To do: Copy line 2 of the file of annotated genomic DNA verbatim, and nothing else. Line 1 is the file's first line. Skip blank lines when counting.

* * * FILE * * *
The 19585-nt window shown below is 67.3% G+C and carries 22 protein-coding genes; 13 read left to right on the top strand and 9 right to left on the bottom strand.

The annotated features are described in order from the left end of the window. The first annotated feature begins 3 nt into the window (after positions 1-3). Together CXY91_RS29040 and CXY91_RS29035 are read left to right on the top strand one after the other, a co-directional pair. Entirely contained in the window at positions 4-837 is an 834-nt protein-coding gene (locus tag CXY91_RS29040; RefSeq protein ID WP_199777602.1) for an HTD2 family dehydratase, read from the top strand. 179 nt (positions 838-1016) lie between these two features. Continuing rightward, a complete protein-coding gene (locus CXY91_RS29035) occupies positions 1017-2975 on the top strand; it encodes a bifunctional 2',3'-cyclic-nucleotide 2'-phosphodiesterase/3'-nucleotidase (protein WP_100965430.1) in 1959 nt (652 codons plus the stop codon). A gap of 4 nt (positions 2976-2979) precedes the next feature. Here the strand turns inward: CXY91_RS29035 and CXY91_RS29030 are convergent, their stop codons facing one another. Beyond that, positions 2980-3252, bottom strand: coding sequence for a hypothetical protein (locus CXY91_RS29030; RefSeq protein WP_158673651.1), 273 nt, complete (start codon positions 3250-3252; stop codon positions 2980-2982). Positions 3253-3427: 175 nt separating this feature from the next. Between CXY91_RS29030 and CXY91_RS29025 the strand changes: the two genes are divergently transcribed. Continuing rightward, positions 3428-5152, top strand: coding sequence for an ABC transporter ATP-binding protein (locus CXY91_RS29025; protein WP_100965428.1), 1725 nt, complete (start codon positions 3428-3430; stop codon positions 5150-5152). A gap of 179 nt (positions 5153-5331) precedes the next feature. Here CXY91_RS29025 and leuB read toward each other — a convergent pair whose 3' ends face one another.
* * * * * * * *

The annotated features are described in order from the left end of the window. The first annotated feature begins 3 nt into the window (after positions 1-3). Together CXY91_RS29040 and CXY91_RS29035 are read left to right on the top strand one after the other, a co-directional pair. Entirely contained in the window at positions 4-837 is an 834-nt protein-coding gene (locus tag CXY91_RS29040; RefSeq protein ID WP_199777602.1) for an HTD2 family dehydratase, read from the top strand. 179 nt (positions 838-1016) lie between these two features. Continuing rightward, a complete protein-coding gene (locus CXY91_RS29035) occupies positions 1017-2975 on the top strand; it encodes a bifunctional 2',3'-cyclic-nucleotide 2'-phosphodiesterase/3'-nucleotidase (protein WP_100965430.1) in 1959 nt (652 codons plus the stop codon). A gap of 4 nt (positions 2976-2979) precedes the next feature. Here the strand turns inward: CXY91_RS29035 and CXY91_RS29030 are convergent, their stop codons facing one another. Beyond that, positions 2980-3252, bottom strand: coding sequence for a hypothetical protein (locus CXY91_RS29030; RefSeq protein WP_158673651.1), 273 nt, complete (start codon positions 3250-3252; stop codon positions 2980-2982). Positions 3253-3427: 175 nt separating this feature from the next. Between CXY91_RS29030 and CXY91_RS29025 the strand changes: the two genes are divergently transcribed. Continuing rightward, positions 3428-5152, top strand: coding sequence for an ABC transporter ATP-binding protein (locus CXY91_RS29025; protein WP_100965428.1), 1725 nt, complete (start codon positions 3428-3430; stop codon positions 5150-5152). A gap of 179 nt (positions 5153-5331) precedes the next feature. Here CXY91_RS29025 and leuB read toward each other — a convergent pair whose 3' ends face one another.